Preparing Your Students for a Standardized Test
As the No Child Left Behind Act becomes a reality, teachers across the nation are scrambling to prepare their students for the slew of high stakes tests that will determine whether students, teachers, and schools are performing at acceptable levels. While the tests are increasingly becoming routine, the results are too important to treat any part of the process lightly. This month, we focus on teacher and student preparation for the high stakes test.

Crafting a Successful Performance Assessment
In the first article in this series, we defined some of the characteristics of performance assessment. This month, we examine ways for you to successfully implement performance assessments into your classroom.

National Board Certification-Is It for You?
Most teachers have heard something about national accreditation. While relatively few have actually earned the National Board Certification thus far, it is a credential that is receiving more attention each year. Learn what this certification entails, and whether it is right for you.

December 2005
A Road Map to Federal Web Resources for Teachers
Within the past year, activity at the Department of Education has shifted into high-gear to increase resources dedicated to education, but did you know that the federal government has been publishing millions of free materials online since the Internet began? This month, we provide a road map to the most valuable federally funded Web sites for teachers.

November 2005
Click Here: Teaching the Net Generation
The Internet and other new digital technologies have profoundly changed the world we live in and the way we respond to information. These changes are making an impact on students' learning styles and preferences. This month, we explore some of the shifts that are occurring and steps teachers can take to maximize learning for the Net Generation.

October 2005
What Works in the Classroom:
The McREL Report in a Nutshell

With so many federal dollars pouring into educational think tanks these past years, you may wonder, what's in it for teachers? This month we review a wonderful new guide for educators, What Works in Classroom Instruction, published by the Mid-continent Research for Education and Learning (McREL for short).

September 2005
Block Scheduling
Increasingly, school districts are exploring new ways to configure the traditional school day, including adopting a block scheduling system. This month we explore the pros and cons of block scheduling.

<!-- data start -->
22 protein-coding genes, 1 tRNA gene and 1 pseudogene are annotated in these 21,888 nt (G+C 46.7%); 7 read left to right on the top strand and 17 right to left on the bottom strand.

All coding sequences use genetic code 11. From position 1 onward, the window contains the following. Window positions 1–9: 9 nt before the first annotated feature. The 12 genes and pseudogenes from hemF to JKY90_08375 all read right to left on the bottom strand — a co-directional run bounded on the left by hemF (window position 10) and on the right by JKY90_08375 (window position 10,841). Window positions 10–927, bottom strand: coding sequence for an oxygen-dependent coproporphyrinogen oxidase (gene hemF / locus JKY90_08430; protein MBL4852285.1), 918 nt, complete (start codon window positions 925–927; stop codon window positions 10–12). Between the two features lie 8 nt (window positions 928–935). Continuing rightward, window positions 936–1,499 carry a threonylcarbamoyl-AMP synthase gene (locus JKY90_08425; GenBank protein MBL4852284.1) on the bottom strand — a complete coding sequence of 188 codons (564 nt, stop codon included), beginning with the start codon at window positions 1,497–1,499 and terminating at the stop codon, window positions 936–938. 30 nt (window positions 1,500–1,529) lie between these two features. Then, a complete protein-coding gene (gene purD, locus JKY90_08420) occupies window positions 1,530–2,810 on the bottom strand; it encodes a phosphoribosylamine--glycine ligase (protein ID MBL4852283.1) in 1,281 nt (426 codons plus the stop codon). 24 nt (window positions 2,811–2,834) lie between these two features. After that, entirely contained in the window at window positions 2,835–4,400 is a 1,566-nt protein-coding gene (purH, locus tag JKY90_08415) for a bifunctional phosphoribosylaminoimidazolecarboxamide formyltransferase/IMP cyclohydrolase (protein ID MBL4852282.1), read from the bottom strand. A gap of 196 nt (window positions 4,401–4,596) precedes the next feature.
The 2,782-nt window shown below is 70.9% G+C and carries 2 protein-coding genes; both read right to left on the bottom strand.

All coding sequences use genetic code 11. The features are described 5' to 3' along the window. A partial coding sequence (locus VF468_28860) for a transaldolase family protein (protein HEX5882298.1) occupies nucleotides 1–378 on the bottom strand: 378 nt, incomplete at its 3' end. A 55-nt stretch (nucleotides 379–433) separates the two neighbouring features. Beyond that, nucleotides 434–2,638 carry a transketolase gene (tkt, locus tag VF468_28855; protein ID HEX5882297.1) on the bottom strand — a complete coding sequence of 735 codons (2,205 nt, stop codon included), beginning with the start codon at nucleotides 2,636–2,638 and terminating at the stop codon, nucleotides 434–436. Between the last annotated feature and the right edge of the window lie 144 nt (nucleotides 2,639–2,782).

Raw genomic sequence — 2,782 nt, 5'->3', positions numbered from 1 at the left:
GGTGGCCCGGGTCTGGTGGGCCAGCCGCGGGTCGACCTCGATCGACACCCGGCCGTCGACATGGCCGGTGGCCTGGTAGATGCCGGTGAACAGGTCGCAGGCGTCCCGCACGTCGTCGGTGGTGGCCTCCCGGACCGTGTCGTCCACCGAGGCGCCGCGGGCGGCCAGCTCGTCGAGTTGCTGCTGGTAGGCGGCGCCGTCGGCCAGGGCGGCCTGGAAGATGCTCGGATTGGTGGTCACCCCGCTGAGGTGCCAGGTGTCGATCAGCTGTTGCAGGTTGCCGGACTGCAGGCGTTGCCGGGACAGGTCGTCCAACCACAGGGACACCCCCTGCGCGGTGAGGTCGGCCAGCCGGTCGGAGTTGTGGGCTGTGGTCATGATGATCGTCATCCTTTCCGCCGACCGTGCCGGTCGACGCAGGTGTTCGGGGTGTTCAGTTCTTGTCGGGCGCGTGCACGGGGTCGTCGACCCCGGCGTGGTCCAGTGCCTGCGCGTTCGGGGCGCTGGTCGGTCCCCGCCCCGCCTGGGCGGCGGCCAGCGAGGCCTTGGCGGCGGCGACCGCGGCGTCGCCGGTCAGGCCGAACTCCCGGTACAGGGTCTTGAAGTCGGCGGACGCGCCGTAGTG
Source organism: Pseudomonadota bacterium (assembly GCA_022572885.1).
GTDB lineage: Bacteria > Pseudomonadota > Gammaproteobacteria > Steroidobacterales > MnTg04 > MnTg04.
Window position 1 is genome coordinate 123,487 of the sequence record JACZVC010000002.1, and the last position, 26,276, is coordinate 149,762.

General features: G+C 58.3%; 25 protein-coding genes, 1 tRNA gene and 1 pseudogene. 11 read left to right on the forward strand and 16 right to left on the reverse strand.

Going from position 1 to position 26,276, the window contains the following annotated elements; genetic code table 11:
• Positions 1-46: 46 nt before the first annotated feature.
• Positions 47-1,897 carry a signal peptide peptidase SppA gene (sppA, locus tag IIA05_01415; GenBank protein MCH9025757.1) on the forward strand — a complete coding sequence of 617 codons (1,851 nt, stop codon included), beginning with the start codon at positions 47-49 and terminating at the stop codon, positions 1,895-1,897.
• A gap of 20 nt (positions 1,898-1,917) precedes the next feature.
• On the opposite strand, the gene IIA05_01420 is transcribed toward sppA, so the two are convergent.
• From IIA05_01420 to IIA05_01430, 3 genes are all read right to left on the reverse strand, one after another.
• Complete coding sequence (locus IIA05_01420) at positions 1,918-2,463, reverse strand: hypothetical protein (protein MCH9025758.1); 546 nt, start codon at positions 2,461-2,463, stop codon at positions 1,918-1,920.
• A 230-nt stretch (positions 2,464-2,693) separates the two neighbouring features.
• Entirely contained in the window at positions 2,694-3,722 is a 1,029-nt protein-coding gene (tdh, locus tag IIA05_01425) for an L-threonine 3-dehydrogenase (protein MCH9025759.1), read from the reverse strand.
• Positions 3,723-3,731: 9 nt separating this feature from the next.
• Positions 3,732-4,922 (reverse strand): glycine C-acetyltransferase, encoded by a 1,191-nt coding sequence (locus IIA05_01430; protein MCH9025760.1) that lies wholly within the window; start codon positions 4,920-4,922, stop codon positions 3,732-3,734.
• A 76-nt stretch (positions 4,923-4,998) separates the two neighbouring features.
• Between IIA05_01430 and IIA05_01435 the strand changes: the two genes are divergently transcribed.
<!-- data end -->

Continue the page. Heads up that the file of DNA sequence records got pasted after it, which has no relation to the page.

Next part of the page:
August 2005
Engaging Students with Project-Based Learning
A central issue in teaching at the middle or secondary level is how to engage students in learning. How do we, as educators, get students to care about what they need to learn? The answer often has to do with making learning more relevant to the world in which students live today. Project-based learning offers teachers and students the opportunity to do just that.

The Great Homework Debate: Making the Most of Home Study
The amount of homework students are assigned each night varies greatly across grade levels, schools, school districts, and states. Some students come home burdened with heavy backpacks and hours of work to be completed before the next day. Other students are assigned little to no work to be done at home.

July 2005
Creating Effective Teacher-Parent Collaborations
It isn't uncommon for great teachers to struggle in their efforts to reach out to classroom parents. Fortunately there are a variety of communication strategies you can use to improve your relationships with them. This month, we detail three simple but promising methods for forming effective partnerships with parents.

Working With Challenging Parents
The majority of parents that you encounter as a teacher are genuinely concerned about their children's education. They are interested in assisting schools and supporting teachers to help their students be successful and obtain academic goals. However, a very small percentage of parents present a challenge for teachers.

May 2005
Crafting a Successful Performance Assessment
In the first article in this series, we defined some of the characteristics of performance assessment. This month, we examine ways for you to successfully implement performance assessments into your classroom.

Steal This Essay-
What Teachers Can Do About Plagiarism

Digital technology and the Internet are proving to be as effective as methods of ferreting out plagiarism as they are tools for comitting it. This month we look at the ways teachers are using these new tools in their efforts to find unoriginal work.

Evaluating Web Sites-Five Basic Criteria
Conduct a simple Internet search on just about any subject these days using one of the big search engines and you're liable to be come up with several hundred thousand related Web sites. How do you, or your students for that matter, separate the wheat from the chaff? This month, we focus on five simple criteria to apply to any Web site to determine the credibility of an online source.